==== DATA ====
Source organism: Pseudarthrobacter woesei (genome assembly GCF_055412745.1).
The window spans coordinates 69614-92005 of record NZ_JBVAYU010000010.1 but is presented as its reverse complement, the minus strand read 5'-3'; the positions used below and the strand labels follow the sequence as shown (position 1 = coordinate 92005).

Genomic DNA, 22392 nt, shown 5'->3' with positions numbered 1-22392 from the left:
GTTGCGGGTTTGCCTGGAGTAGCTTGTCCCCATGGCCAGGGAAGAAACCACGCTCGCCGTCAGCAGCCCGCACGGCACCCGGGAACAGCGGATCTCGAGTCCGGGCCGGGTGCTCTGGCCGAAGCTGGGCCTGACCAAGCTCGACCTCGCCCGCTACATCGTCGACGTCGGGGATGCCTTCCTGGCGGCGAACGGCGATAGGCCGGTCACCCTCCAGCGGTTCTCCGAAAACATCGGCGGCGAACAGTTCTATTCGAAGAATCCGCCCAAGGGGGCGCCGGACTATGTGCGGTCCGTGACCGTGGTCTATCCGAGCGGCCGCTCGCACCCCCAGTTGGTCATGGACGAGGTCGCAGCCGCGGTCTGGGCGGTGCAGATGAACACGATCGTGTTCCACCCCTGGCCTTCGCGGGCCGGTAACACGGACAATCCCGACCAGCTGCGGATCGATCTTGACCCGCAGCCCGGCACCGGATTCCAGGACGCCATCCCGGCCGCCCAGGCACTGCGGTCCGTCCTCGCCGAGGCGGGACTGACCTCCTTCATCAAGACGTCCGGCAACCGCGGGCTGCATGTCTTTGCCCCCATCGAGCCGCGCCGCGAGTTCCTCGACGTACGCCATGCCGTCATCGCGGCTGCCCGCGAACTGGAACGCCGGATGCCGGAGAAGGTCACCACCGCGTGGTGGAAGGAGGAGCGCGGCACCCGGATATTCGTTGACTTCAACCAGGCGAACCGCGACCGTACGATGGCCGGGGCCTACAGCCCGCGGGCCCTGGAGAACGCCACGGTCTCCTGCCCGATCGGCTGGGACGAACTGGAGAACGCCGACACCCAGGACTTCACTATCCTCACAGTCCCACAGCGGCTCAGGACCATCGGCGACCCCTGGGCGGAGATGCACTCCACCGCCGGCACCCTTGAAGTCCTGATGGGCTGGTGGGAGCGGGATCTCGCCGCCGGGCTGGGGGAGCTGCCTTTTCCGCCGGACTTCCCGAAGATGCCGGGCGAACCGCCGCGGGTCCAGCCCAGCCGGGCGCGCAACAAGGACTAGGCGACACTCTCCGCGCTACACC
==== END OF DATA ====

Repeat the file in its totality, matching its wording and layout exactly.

Source organism: Pseudarthrobacter woesei (genome assembly GCF_055412745.1).
The window spans coordinates 69614-92005 of record NZ_JBVAYU010000010.1 but is presented as its reverse complement, the minus strand read 5'-3'; the positions used below and the strand labels follow the sequence as shown (position 1 = coordinate 92005).

Genomic DNA, 22392 nt, shown 5'->3' with positions numbered 1-22392 from the left:
GTTGCGGGTTTGCCTGGAGTAGCTTGTCCCCATGGCCAGGGAAGAAACCACGCTCGCCGTCAGCAGCCCGCACGGCACCCGGGAACAGCGGATCTCGAGTCCGGGCCGGGTGCTCTGGCCGAAGCTGGGCCTGACCAAGCTCGACCTCGCCCGCTACATCGTCGACGTCGGGGATGCCTTCCTGGCGGCGAACGGCGATAGGCCGGTCACCCTCCAGCGGTTCTCCGAAAACATCGGCGGCGAACAGTTCTATTCGAAGAATCCGCCCAAGGGGGCGCCGGACTATGTGCGGTCCGTGACCGTGGTCTATCCGAGCGGCCGCTCGCACCCCCAGTTGGTCATGGACGAGGTCGCAGCCGCGGTCTGGGCGGTGCAGATGAACACGATCGTGTTCCACCCCTGGCCTTCGCGGGCCGGTAACACGGACAATCCCGACCAGCTGCGGATCGATCTTGACCCGCAGCCCGGCACCGGATTCCAGGACGCCATCCCGGCCGCCCAGGCACTGCGGTCCGTCCTCGCCGAGGCGGGACTGACCTCCTTCATCAAGACGTCCGGCAACCGCGGGCTGCATGTCTTTGCCCCCATCGAGCCGCGCCGCGAGTTCCTCGACGTACGCCATGCCGTCATCGCGGCTGCCCGCGAACTGGAACGCCGGATGCCGGAGAAGGTCACCACCGCGTGGTGGAAGGAGGAGCGCGGCACCCGGATATTCGTTGACTTCAACCAGGCGAACCGCGACCGTACGATGGCCGGGGCCTACAGCCCGCGGGCCCTGGAGAACGCCACGGTCTCCTGCCCGATCGGCTGGGACGAACTGGAGAACGCCGACACCCAGGACTTCACTATCCTCACAGTCCCACAGCGGCTCAGGACCATCGGCGACCCCTGGGCGGAGATGCACTCCACCGCCGGCACCCTTGAAGTCCTGATGGGCTGGTGGGAGCGGGATCTCGCCGCCGGGCTGGGGGAGCTGCCTTTTCCGCCGGACTTCCCGAAGATGCCGGGCGAACCGCCGCGGGTCCAGCCCAGCCGGGCGCGCAACAAGGACTAGGCGACACTCTCCGCGCTACACC